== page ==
19. Gill CJ, Sabin LL, Tham J, Hamer DH. Reconsidering empirical cotrimoxazole prophylaxis for infants exposed to HIV infection. Bull World Health Organ 2004; 82:290–297.

20. Coutsoudis A, Coovadia HM, Kindra G. Time for new recommendations on cotrimoxazole prophylaxis for HIV-exposed infants in developing countries?. Bull World Health Organ 2010; 88:949–950.

21. Mirochnick M, Clarke DF, Dorenbaum A. Nevirapine: pharmacokinetic considerations in children and pregnant women. Clin Pharmacokinet 2000; 39:281–293.

22. Bardsley-Elliot A, Perry CM. Nevirapine: a review of its use in the prevention and treatment of paediatric HIV infection. Paediatr Drugs 2000; 2:373–407.


24. Krogstad P, Lee S, Johnson G, Stanley K, McNamara J, Moye J, et al. Nucleoside-analogue reverse-transcriptase inhibitors plus nevirapine, nelfinavir, or ritonavir for pretreated children infected with human immunodeficiency virus type 1. Clin Infect Dis 2002; 34:991–1001.

25. Verweel G, Sharland M, Lyall H, Novelli V, Gibb DM, Dumont G, et al. Nevirapine use in HIV-1-infected children. AIDS 2003; 17:1639–1647.

26. Burchett SK, Kovacs A, Khoury M, Yong F, Carey V, Smith E, et al.Preliminary toxicity and tolerability of 4-drug antiretroviral therapy with NRTIs, nevirapine, nelfinavir, and ritonavir in ARV-experienced children with advanced HIV disease [abstract 433]. In: 6th Conference on Retroviruses and Opportunistic Infections. 31 January–4 February 1999; Chicago, IL.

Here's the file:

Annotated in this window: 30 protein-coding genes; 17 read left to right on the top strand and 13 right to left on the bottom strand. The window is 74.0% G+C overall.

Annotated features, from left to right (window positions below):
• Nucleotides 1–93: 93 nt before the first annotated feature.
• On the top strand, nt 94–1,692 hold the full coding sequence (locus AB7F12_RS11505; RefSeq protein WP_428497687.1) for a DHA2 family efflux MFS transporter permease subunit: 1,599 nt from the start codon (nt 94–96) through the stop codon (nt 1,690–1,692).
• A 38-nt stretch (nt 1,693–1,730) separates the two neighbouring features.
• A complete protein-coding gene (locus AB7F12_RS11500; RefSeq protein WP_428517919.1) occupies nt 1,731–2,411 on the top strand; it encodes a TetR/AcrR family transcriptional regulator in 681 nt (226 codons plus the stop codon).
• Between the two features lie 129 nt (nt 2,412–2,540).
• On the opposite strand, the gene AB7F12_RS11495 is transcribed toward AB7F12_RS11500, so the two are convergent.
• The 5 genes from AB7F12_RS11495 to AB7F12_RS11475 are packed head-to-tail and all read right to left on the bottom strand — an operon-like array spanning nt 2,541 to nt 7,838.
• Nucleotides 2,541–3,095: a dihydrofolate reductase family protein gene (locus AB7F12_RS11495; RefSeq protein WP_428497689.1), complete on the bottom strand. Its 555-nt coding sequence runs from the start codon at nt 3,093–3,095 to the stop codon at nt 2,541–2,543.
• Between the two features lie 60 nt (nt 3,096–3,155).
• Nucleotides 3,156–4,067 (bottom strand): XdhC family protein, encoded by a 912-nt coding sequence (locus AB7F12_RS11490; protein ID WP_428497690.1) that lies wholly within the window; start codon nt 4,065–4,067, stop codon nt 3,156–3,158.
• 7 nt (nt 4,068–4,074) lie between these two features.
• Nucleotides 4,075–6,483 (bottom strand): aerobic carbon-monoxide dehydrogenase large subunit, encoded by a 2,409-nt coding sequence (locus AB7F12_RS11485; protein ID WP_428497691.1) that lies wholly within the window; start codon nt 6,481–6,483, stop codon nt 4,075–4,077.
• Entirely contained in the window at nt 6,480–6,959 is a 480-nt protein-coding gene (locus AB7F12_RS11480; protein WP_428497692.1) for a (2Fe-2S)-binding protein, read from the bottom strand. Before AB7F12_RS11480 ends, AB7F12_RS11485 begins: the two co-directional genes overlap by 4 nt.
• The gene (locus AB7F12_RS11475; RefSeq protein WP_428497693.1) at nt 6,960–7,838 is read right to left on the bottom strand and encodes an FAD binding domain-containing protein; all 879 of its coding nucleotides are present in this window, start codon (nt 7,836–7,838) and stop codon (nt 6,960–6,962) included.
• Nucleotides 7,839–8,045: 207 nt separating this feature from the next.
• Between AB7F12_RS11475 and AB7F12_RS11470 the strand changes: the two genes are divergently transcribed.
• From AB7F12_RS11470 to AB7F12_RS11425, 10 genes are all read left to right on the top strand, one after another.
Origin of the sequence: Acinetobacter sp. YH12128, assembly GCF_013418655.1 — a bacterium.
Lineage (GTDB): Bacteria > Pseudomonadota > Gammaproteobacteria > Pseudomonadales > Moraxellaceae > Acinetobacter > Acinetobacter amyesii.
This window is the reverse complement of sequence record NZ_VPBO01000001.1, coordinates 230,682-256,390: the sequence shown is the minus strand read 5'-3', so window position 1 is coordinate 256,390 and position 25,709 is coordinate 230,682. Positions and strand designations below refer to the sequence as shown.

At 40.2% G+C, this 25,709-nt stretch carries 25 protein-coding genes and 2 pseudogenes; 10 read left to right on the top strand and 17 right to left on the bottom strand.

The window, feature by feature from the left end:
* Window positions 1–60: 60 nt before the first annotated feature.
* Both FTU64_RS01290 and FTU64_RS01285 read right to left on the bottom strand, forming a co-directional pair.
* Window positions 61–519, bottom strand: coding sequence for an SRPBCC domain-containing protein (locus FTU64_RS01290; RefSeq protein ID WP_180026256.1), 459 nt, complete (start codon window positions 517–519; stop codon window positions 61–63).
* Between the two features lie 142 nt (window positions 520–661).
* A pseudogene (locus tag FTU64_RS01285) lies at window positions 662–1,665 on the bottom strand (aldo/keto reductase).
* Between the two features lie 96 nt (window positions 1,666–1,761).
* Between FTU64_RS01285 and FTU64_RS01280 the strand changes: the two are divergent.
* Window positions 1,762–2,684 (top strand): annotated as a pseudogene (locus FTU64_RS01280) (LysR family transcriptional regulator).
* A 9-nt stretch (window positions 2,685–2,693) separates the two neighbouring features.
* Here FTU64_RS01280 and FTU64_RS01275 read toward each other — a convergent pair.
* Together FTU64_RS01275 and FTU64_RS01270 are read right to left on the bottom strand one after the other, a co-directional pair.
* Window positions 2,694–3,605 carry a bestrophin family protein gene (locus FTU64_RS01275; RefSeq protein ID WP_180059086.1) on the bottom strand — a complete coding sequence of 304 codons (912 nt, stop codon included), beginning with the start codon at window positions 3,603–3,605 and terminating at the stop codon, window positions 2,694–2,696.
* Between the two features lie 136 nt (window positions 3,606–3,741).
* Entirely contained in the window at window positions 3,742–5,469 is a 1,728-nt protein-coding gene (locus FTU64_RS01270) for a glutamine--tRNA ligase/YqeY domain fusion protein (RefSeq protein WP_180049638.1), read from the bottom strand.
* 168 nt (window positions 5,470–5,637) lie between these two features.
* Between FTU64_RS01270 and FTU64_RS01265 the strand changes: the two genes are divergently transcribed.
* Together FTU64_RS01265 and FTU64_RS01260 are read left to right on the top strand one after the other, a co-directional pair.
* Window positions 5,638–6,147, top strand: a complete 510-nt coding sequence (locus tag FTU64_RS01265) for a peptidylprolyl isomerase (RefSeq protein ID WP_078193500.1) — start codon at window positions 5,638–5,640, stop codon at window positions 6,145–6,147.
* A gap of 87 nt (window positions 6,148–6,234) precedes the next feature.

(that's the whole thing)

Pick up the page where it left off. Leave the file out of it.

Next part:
27. Guay LA, Musoke P, Fleming T, Bagenda D, Allen M, Nakabiito C, et al. Intrapartum and neonatal single-dose nevirapine compared with zidovudine for prevention of mother-to-child transmission of HIV-1 in Kampala, Uganda: HIVNET 012 randomised trial. Lancet 1999; 354:795–802.

28. Shetty AK, Coovadia HM, Mirochnick MM, Maldonado Y, Mofenson LM, Eshleman SH, et al. Safety and trough concentrations of nevirapine prophylaxis given daily, twice weekly, or weekly in breast-feeding infants from birth to 6 months. J Acquir Immune Defic Syndr 2003; 34:482–490.